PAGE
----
Women in Charge: Erika Dy’s vision for basketball dreamers
Published on June 21, 2022

What started off as a hobby turned into Erika Dy’s life work and advocacy. She sees basketball beyond just shooting a ball into a rim. For her, it’s an instrument to inspire, educate, and unite.

Dy was the Assistant Athletic Director for Operations at the Ateneo de Manila University and part of the UAAP’s Board of Managing Directions. She is also the current Deputy Event Director of the upcoming FIBA World Cup that will be held in the country this 2023.

Outside of sports, Dy also holds a JD from Whittier Law School and is a member of the California Bar. She also worked in the Philippine government in both the legislative and judiciary branches.

Like many Filipino athletes, basketball was Dy’s first love. She played for the Ateneo Blue Eagles and the Philippine national team early in her career. She then transitioned into coaching in a very immediate and unplanned manner.

She got the offer to be the head coach for the Ateneo women’s basketball team. While this offer seemed too good to pass up, she had one problem – she has never coached in her life. Instead of starting small and working her way up, Dy skipped all the levels and reached what was then the highest coaching post for women’s basketball.

“It was a big challenge back then and I was very hesitant to take it,” said Dy. “I took on the role because I cared about the players. I was a player on the team myself so I related to them very well. And I felt that they needed a leader – someone who would give them the time and effort to allow them to succeed.”

She then worked tirelessly to make sure she performed her role to the best of her abilities. She consulted the different coaches of the university, read books, watched films, and took up any learning opportunity she could get her hands on.

Eventually, she figured she wanted to be a teaching coach – someone who stuck to the fundamentals and did everything with a purpose. She fondly remembers how she incorporated different approaches for practice which included bringing the team back to a classroom and meditating, among others.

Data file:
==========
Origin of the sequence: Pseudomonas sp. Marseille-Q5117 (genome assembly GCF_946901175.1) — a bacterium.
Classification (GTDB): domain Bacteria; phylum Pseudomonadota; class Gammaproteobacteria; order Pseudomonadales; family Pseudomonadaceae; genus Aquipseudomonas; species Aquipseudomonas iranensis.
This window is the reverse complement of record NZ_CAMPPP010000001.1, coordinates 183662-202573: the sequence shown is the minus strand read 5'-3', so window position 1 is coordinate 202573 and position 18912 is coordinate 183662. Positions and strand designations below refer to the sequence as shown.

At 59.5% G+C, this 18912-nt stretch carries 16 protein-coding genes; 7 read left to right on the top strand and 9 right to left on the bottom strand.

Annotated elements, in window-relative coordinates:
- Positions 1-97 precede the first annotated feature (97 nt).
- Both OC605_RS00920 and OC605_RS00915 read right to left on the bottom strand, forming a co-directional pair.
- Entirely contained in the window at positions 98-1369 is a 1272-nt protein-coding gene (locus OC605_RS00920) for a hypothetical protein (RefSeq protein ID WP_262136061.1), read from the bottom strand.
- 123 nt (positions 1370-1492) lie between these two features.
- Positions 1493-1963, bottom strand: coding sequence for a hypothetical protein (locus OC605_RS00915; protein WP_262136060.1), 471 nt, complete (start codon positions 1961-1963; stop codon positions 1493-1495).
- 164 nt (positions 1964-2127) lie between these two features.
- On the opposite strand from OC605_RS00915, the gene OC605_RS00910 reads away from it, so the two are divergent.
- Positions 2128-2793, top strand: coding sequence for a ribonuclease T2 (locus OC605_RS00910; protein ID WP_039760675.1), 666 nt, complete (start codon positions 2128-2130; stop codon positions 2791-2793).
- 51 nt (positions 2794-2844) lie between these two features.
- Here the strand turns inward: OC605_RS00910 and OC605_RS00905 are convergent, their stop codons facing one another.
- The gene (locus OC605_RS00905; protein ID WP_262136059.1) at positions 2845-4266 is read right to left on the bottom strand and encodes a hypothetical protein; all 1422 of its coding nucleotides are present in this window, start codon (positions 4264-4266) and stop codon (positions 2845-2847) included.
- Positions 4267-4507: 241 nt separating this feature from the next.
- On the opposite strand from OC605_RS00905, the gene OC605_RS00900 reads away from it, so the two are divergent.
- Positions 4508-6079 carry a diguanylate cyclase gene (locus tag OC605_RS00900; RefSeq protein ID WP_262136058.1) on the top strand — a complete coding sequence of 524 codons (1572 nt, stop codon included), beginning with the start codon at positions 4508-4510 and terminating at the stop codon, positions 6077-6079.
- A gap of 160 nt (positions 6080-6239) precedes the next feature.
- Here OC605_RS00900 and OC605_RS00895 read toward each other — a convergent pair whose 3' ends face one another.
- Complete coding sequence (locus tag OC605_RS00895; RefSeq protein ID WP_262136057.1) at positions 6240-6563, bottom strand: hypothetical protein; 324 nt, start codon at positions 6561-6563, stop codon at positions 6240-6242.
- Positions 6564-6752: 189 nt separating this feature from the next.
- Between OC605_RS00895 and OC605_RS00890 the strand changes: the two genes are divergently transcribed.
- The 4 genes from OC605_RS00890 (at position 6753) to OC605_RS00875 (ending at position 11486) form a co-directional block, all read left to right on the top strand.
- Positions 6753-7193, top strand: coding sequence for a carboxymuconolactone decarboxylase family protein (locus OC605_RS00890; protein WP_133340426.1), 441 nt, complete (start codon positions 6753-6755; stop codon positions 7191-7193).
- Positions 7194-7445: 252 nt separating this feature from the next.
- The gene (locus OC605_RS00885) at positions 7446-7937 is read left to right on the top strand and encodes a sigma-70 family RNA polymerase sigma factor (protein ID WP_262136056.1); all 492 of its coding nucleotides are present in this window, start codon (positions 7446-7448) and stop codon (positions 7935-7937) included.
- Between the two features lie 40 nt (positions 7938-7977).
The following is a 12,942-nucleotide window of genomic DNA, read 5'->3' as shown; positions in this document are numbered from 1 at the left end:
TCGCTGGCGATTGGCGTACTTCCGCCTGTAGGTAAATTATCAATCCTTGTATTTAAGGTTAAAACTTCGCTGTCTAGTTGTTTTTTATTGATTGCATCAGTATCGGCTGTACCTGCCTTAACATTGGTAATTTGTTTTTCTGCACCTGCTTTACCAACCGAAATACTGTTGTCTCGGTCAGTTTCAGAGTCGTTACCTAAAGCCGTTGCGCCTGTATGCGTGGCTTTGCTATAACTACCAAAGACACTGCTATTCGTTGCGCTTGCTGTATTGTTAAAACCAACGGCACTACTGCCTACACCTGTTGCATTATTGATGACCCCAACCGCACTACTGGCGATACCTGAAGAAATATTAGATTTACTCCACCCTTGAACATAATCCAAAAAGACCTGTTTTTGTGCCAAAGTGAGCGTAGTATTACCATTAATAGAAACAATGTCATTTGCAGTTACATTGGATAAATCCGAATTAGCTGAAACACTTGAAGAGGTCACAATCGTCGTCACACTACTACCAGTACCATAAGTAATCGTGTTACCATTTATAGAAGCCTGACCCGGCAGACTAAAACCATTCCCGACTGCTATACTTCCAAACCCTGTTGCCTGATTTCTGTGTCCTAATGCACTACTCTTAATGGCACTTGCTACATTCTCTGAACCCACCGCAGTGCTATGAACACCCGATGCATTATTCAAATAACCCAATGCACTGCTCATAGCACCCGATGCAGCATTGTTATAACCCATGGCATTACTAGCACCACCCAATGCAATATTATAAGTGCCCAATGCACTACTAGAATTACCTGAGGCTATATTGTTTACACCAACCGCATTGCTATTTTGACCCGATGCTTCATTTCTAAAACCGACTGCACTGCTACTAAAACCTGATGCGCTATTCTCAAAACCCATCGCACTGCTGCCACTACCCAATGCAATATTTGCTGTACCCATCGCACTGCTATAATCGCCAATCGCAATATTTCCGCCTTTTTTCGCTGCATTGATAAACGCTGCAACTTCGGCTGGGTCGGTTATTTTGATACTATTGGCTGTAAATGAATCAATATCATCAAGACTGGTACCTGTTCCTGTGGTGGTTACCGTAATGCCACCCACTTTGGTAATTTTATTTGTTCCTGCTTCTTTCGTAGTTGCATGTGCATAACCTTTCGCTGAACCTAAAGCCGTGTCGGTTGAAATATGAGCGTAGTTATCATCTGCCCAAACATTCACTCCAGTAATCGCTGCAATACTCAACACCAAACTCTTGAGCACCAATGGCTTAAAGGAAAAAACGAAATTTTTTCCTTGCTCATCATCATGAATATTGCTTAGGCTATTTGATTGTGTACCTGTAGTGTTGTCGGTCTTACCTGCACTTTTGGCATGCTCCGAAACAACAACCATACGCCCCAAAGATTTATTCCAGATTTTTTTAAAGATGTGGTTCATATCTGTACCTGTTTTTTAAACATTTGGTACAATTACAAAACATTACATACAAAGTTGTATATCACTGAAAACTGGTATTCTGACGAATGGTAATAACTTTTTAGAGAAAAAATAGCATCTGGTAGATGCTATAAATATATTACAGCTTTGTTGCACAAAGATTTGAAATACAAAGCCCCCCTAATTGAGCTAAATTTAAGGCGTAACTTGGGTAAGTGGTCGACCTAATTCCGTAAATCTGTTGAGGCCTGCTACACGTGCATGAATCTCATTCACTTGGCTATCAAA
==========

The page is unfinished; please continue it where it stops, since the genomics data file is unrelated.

Dy was undeniably tough on her players, but there was a reason behind everything. She has seen basketball from almost every side being a former player, coach, and manager, so her unique perspective matched her one-of-a-kind approach.

When looking at her credentials, there’s no doubt that Dy is an incredibly intelligent and driven person. Not a lot of people can do half of the things she does. However, Dy was never one to be satisfied with what she’s achieved.

“Keep an open mindset and always have room for growth. You’ll never go wrong if you have that in your system,” said Dy.

During the lockdowns due to the COVID-19 pandemic, Dy went back to studying. She enrolled in Columbia University and took the Sports Management master’s program. Being the teaching coach that she is, Dy plans on pursuing the growth of the sport to open more opportunities for Filipinos.

“Every fan, every player should find learning opportunities in the game. It should be a game that teaches us to dream. It should be a game that unites us and not divides us,” Dy mentioned.

She believes that basketball can teach necessary soft skills like leadership, discipline, and hard work. Dy also thinks that the game has the power to inspire people whether through athlete’s stories, triumphs, and other experiences. 

Lastly, she believes that basketball has the power to bond and unite Filipinos. She thinks that patriotism is truly alive when Pinoys support the national team whether it be for Gilas Men, Gilas Women, or the youth programs.

“[Basketball] should be something we always look forward to,” said Dy. “It should really be a game that teaches us how to dream.”

Moving forward, Dy hopes to open up more opportunites the same way basketball has helped shape her life. She wants to focus on bringing these resources everywhere in the Philippines instead of just focusing on the big cities.“If we can popularize basketball na magiging inspiration siya sa lahat, if we can fix our grassroots program na maganda yung programa hindi lang sa Metro Manila or sa big cities pero pati sa remote areas na nakakaturo tayo ng soft skills sa lahat, tapos maganda rin yung national team programs na successful siya at nau-unite yung Pilipinas, then basketball is doing its job in the country as an aspirational sport.”

(Photo courtesy of Fabilioh)